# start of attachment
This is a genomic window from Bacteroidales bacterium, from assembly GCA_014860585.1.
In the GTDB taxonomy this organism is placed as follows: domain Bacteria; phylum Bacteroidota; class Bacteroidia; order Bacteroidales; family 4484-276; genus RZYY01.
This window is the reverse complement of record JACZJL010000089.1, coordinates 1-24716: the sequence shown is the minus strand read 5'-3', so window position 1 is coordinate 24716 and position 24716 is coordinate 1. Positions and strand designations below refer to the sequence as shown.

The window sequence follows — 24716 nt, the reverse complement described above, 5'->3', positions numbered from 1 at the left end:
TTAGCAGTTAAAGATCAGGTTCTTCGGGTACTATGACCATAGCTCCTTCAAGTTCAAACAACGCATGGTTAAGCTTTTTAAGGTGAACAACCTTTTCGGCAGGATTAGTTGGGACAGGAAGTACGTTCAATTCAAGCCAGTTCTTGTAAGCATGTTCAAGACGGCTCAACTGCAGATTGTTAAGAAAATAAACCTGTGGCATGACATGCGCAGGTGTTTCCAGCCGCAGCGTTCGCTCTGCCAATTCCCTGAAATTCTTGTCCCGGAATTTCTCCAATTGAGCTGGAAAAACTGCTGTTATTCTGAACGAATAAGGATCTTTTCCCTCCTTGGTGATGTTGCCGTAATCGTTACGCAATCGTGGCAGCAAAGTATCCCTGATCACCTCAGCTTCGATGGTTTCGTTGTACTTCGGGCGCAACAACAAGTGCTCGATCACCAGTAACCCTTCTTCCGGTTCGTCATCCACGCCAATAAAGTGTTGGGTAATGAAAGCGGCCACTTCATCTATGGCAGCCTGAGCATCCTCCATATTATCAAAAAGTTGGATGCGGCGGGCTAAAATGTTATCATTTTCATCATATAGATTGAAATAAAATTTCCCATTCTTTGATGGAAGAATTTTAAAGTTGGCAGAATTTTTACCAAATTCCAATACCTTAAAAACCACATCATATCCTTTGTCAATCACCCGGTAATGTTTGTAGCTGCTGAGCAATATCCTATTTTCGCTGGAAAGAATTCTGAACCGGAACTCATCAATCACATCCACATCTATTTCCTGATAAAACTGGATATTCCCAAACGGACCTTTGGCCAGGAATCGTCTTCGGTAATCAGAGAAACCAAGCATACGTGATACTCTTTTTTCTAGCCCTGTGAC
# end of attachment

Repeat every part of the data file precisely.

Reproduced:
This is a genomic window from Bacteroidales bacterium, from assembly GCA_014860585.1.
In the GTDB taxonomy this organism is placed as follows: domain Bacteria; phylum Bacteroidota; class Bacteroidia; order Bacteroidales; family 4484-276; genus RZYY01.
This window is the reverse complement of record JACZJL010000089.1, coordinates 1-24716: the sequence shown is the minus strand read 5'-3', so window position 1 is coordinate 24716 and position 24716 is coordinate 1. Positions and strand designations below refer to the sequence as shown.

The window sequence follows — 24716 nt, the reverse complement described above, 5'->3', positions numbered from 1 at the left end:
TTAGCAGTTAAAGATCAGGTTCTTCGGGTACTATGACCATAGCTCCTTCAAGTTCAAACAACGCATGGTTAAGCTTTTTAAGGTGAACAACCTTTTCGGCAGGATTAGTTGGGACAGGAAGTACGTTCAATTCAAGCCAGTTCTTGTAAGCATGTTCAAGACGGCTCAACTGCAGATTGTTAAGAAAATAAACCTGTGGCATGACATGCGCAGGTGTTTCCAGCCGCAGCGTTCGCTCTGCCAATTCCCTGAAATTCTTGTCCCGGAATTTCTCCAATTGAGCTGGAAAAACTGCTGTTATTCTGAACGAATAAGGATCTTTTCCCTCCTTGGTGATGTTGCCGTAATCGTTACGCAATCGTGGCAGCAAAGTATCCCTGATCACCTCAGCTTCGATGGTTTCGTTGTACTTCGGGCGCAACAACAAGTGCTCGATCACCAGTAACCCTTCTTCCGGTTCGTCATCCACGCCAATAAAGTGTTGGGTAATGAAAGCGGCCACTTCATCTATGGCAGCCTGAGCATCCTCCATATTATCAAAAAGTTGGATGCGGCGGGCTAAAATGTTATCATTTTCATCATATAGATTGAAATAAAATTTCCCATTCTTTGATGGAAGAATTTTAAAGTTGGCAGAATTTTTACCAAATTCCAATACCTTAAAAACCACATCATATCCTTTGTCAATCACCCGGTAATGTTTGTAGCTGCTGAGCAATATCCTATTTTCGCTGGAAAGAATTCTGAACCGGAACTCATCAATCACATCCACATCTATTTCCTGATAAAACTGGATATTCCCAAACGGACCTTTGGCCAGGAATCGTCTTCGGTAATCAGAGAAACCAAGCATACGTGATACTCTTTTTTCTAGCCCTGTGAC